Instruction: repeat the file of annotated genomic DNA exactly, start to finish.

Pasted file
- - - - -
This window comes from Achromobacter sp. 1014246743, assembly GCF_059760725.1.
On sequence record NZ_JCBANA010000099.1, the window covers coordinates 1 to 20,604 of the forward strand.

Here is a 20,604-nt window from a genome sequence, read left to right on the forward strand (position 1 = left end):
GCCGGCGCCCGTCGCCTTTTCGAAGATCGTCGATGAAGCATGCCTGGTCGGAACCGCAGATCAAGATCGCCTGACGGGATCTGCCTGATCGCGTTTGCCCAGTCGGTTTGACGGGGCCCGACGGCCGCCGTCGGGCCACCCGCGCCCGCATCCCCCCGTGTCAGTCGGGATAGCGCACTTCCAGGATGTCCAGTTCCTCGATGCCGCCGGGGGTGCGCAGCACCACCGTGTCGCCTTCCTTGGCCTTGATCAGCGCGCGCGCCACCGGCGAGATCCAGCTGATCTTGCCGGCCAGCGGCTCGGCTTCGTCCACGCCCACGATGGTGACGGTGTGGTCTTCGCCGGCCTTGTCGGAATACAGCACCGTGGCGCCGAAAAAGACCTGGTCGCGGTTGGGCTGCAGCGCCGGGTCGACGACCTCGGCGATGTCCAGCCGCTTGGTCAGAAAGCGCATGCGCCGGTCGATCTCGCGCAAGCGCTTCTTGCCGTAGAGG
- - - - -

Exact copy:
This window comes from Achromobacter sp. 1014246743, assembly GCF_059760725.1.
On sequence record NZ_JCBANA010000099.1, the window covers coordinates 1 to 20,604 of the forward strand.

Here is a 20,604-nt window from a genome sequence, read left to right on the forward strand (position 1 = left end):
GCCGGCGCCCGTCGCCTTTTCGAAGATCGTCGATGAAGCATGCCTGGTCGGAACCGCAGATCAAGATCGCCTGACGGGATCTGCCTGATCGCGTTTGCCCAGTCGGTTTGACGGGGCCCGACGGCCGCCGTCGGGCCACCCGCGCCCGCATCCCCCCGTGTCAGTCGGGATAGCGCACTTCCAGGATGTCCAGTTCCTCGATGCCGCCGGGGGTGCGCAGCACCACCGTGTCGCCTTCCTTGGCCTTGATCAGCGCGCGCGCCACCGGCGAGATCCAGCTGATCTTGCCGGCCAGCGGCTCGGCTTCGTCCACGCCCACGATGGTGACGGTGTGGTCTTCGCCGGCCTTGTCGGAATACAGCACCGTGGCGCCGAAAAAGACCTGGTCGCGGTTGGGCTGCAGCGCCGGGTCGACGACCTCGGCGATGTCCAGCCGCTTGGTCAGAAAGCGCATGCGCCGGTCGATCTCGCGCAAGCGCTTCTTGCCGTAGAGG